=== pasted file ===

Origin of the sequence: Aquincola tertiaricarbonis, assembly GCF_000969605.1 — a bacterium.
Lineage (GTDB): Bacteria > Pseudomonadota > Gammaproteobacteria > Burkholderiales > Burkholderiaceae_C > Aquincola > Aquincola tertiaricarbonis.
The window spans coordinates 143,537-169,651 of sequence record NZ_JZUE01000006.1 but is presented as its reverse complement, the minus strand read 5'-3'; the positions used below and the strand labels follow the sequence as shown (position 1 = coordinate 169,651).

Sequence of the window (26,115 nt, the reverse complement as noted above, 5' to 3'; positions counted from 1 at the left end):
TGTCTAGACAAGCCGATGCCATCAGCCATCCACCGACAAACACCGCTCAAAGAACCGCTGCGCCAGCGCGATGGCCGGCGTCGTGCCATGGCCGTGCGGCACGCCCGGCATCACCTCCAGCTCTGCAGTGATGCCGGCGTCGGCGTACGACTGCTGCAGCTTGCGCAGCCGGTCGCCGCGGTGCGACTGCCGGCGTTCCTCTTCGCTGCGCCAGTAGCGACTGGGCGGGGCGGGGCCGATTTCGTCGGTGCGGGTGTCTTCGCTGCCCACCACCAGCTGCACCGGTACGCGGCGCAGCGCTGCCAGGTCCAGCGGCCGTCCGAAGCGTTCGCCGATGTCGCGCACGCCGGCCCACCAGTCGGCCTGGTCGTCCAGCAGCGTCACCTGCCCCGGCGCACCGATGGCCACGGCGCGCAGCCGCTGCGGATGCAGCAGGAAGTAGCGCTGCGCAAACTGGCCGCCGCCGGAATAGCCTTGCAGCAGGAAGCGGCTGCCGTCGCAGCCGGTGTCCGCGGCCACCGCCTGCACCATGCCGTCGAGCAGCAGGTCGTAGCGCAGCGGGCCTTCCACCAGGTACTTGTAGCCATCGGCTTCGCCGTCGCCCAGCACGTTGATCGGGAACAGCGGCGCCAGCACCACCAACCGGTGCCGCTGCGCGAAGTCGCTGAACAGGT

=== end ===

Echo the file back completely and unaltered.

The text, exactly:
Origin of the sequence: Aquincola tertiaricarbonis, assembly GCF_000969605.1 — a bacterium.
Lineage (GTDB): Bacteria > Pseudomonadota > Gammaproteobacteria > Burkholderiales > Burkholderiaceae_C > Aquincola > Aquincola tertiaricarbonis.
The window spans coordinates 143,537-169,651 of sequence record NZ_JZUE01000006.1 but is presented as its reverse complement, the minus strand read 5'-3'; the positions used below and the strand labels follow the sequence as shown (position 1 = coordinate 169,651).

Sequence of the window (26,115 nt, the reverse complement as noted above, 5' to 3'; positions counted from 1 at the left end):
TGTCTAGACAAGCCGATGCCATCAGCCATCCACCGACAAACACCGCTCAAAGAACCGCTGCGCCAGCGCGATGGCCGGCGTCGTGCCATGGCCGTGCGGCACGCCCGGCATCACCTCCAGCTCTGCAGTGATGCCGGCGTCGGCGTACGACTGCTGCAGCTTGCGCAGCCGGTCGCCGCGGTGCGACTGCCGGCGTTCCTCTTCGCTGCGCCAGTAGCGACTGGGCGGGGCGGGGCCGATTTCGTCGGTGCGGGTGTCTTCGCTGCCCACCACCAGCTGCACCGGTACGCGGCGCAGCGCTGCCAGGTCCAGCGGCCGTCCGAAGCGTTCGCCGATGTCGCGCACGCCGGCCCACCAGTCGGCCTGGTCGTCCAGCAGCGTCACCTGCCCCGGCGCACCGATGGCCACGGCGCGCAGCCGCTGCGGATGCAGCAGGAAGTAGCGCTGCGCAAACTGGCCGCCGCCGGAATAGCCTTGCAGCAGGAAGCGGCTGCCGTCGCAGCCGGTGTCCGCGGCCACCGCCTGCACCATGCCGTCGAGCAGCAGGTCGTAGCGCAGCGGGCCTTCCACCAGGTACTTGTAGCCATCGGCTTCGCCGTCGCCCAGCACGTTGATCGGGAACAGCGGCGCCAGCACCACCAACCGGTGCCGCTGCGCGAAGTCGCTGAACAGGT